Page 39 - The-History-of-the-Lancashire-Fusiliers-1914-1918-Volume-I

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and "skirmishing," and on nth October the brigade moved in
French lorries to Le Meux, a small station about thirty-five miles
away on the western side of the Forest of Compiegne, on the main
Paris-Brussels railway. The medical officer considered that the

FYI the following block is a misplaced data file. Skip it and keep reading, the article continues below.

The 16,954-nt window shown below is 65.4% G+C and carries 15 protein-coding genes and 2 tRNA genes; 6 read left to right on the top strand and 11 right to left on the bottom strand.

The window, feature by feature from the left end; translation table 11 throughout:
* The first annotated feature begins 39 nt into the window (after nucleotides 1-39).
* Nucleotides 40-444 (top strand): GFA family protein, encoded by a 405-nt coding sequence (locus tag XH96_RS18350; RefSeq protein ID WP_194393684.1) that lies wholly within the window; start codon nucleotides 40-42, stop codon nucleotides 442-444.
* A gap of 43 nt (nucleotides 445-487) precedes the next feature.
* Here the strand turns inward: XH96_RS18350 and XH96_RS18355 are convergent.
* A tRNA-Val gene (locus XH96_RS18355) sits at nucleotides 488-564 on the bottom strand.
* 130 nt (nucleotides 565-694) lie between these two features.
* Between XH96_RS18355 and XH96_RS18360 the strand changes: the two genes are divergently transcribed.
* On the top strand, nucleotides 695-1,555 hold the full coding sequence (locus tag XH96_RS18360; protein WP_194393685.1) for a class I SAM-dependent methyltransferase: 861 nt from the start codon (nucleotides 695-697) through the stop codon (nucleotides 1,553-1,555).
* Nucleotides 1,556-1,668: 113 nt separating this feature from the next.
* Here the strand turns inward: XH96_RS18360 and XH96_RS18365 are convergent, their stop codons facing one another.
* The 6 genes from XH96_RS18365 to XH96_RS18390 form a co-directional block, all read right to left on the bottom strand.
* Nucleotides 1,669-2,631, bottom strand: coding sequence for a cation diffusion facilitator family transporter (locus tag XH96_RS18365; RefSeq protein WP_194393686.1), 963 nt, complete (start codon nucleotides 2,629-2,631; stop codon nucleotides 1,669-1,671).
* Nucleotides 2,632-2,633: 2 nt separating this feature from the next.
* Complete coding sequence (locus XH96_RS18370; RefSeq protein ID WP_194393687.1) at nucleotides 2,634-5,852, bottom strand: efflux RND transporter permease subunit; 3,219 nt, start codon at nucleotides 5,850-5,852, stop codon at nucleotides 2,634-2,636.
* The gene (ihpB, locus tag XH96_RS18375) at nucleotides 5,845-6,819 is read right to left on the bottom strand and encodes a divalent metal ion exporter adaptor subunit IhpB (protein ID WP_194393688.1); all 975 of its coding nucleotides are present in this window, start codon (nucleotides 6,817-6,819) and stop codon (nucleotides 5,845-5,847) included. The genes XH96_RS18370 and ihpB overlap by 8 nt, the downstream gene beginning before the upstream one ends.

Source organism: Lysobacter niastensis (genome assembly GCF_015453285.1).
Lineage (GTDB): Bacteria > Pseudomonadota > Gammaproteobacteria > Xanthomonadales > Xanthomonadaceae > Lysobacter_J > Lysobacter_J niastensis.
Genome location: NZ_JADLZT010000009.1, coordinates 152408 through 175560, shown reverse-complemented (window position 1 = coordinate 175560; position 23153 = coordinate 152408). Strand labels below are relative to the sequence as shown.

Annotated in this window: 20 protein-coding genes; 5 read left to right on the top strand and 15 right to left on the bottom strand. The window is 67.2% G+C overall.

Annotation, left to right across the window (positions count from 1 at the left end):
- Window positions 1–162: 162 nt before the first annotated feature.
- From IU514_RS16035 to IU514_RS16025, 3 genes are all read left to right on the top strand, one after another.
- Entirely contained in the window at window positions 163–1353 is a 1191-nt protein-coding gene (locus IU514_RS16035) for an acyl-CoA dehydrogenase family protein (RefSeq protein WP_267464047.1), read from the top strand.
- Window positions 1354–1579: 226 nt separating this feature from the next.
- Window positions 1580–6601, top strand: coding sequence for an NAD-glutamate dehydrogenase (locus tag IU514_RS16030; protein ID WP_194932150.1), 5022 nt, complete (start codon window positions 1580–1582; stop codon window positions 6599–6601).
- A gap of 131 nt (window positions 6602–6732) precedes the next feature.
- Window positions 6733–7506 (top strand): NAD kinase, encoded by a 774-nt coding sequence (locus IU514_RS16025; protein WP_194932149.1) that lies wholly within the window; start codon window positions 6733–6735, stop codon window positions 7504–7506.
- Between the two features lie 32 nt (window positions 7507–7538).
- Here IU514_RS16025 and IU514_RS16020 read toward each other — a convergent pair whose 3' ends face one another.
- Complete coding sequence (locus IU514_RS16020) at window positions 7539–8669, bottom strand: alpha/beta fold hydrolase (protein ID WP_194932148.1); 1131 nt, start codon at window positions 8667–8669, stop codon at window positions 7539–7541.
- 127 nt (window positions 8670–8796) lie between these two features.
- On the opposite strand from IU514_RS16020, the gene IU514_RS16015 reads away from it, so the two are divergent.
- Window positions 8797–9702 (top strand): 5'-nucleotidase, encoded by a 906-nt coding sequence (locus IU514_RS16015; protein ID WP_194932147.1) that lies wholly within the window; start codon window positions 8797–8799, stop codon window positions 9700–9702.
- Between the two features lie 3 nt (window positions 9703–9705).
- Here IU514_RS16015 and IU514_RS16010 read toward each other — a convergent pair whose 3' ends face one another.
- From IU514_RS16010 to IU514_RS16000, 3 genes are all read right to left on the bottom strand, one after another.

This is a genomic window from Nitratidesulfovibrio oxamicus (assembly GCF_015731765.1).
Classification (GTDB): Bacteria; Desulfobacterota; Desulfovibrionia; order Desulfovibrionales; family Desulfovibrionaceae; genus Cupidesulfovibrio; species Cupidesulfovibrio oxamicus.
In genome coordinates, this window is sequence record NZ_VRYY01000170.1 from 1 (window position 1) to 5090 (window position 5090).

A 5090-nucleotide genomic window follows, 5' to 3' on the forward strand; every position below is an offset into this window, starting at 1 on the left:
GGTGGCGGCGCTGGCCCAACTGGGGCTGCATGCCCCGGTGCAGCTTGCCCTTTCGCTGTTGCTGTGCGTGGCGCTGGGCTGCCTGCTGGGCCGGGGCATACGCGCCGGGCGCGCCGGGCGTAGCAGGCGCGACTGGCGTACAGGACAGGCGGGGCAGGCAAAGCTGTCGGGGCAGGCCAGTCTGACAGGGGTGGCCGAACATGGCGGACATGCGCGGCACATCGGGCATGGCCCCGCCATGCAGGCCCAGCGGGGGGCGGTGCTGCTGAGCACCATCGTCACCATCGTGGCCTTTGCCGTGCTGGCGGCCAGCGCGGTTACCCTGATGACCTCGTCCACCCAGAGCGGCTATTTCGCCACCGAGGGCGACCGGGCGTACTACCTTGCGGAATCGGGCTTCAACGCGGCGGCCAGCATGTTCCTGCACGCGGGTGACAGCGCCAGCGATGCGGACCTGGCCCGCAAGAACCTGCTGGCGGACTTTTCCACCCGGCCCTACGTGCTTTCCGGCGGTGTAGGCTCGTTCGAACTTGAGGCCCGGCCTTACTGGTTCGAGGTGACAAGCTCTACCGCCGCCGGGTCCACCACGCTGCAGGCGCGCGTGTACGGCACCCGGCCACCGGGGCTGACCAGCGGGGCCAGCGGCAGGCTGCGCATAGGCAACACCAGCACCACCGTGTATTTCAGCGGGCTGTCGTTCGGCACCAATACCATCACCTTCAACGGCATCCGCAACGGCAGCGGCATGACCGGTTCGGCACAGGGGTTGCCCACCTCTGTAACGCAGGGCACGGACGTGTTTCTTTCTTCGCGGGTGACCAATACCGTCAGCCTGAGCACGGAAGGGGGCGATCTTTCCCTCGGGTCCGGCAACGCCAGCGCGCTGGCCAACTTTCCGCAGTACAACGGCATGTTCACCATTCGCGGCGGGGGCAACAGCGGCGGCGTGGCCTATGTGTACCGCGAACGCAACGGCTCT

jolting transmitted to the battalion's livers by this journey proved a
useful antidote to the spell of somewhat inactive trench warfare
which it had just undergone. The transport had been sent by road on
9th October; and at 5 a.m. on I2th October, the battalion entrained
for the north, the men in the uncomfortable wagons ("40 Hommes, 8
Chevaux") usual on French railways, the officers in windowless and
aged passenger coaches, to the accompaniment of a great variety of
rumours as to their destination-Russia, Antwerp, the Belgian Coast,
back to England, and India or the Near East.